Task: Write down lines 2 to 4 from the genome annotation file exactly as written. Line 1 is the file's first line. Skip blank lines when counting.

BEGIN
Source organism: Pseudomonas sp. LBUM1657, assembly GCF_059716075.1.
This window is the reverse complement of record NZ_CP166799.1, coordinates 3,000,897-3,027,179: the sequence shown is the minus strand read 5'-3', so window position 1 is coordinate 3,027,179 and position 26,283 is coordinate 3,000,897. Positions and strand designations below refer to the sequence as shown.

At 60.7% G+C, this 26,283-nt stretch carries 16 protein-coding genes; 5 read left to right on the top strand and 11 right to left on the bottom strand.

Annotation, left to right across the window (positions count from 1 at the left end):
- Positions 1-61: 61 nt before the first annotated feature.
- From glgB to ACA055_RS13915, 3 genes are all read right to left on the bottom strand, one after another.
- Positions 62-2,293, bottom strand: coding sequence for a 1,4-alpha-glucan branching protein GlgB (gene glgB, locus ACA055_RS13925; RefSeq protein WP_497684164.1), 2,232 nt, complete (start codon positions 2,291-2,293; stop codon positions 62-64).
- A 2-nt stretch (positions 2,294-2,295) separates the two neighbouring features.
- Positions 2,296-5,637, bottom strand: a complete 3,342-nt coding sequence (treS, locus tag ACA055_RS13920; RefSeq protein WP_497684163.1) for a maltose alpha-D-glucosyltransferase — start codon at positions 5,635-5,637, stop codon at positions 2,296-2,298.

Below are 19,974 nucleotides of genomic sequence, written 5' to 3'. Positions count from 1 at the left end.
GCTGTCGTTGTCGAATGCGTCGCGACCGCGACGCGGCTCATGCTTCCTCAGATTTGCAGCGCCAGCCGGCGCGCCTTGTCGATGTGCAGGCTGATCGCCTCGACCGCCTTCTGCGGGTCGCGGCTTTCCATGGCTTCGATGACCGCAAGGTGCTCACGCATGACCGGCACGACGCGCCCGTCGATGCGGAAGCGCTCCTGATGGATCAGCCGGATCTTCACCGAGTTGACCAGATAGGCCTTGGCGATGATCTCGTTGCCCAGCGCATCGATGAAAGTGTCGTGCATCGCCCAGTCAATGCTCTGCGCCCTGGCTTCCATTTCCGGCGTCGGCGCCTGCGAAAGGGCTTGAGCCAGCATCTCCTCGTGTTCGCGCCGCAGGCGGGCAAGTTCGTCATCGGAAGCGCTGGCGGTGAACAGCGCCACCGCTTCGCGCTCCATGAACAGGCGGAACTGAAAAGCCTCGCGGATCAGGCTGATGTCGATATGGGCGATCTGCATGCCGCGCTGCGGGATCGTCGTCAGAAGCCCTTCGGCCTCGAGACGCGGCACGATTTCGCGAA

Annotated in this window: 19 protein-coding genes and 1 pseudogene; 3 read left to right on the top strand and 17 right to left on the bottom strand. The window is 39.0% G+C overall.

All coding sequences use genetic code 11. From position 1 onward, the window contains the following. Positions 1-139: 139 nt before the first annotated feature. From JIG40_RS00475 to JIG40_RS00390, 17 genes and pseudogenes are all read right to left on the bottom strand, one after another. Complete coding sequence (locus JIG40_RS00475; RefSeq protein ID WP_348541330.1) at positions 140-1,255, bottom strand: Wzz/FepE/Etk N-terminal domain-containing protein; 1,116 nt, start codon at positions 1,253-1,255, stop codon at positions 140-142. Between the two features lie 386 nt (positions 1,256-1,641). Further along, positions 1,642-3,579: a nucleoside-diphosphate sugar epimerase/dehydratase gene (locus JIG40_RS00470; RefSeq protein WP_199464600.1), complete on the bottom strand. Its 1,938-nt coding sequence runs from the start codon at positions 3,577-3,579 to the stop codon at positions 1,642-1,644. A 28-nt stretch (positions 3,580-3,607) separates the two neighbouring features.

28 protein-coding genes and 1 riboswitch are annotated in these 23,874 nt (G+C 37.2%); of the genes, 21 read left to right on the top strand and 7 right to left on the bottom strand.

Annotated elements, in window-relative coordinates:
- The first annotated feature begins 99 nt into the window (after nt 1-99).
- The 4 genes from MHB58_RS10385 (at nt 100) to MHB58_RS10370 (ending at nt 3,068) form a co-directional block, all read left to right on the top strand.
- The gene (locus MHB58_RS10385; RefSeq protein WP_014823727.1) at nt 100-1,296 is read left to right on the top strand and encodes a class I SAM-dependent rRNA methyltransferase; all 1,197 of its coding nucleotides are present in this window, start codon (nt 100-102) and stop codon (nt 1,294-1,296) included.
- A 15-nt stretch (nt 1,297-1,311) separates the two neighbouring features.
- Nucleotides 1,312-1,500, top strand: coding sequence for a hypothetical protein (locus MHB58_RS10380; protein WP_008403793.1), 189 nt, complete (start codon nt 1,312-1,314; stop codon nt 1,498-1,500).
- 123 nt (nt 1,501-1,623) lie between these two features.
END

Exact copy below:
This window is the reverse complement of record NZ_CP166799.1, coordinates 3,000,897-3,027,179: the sequence shown is the minus strand read 5'-3', so window position 1 is coordinate 3,027,179 and position 26,283 is coordinate 3,000,897. Positions and strand designations below refer to the sequence as shown.

At 60.7% G+C, this 26,283-nt stretch carries 16 protein-coding genes; 5 read left to right on the top strand and 11 right to left on the bottom strand.

Annotation, left to right across the window (positions count from 1 at the left end):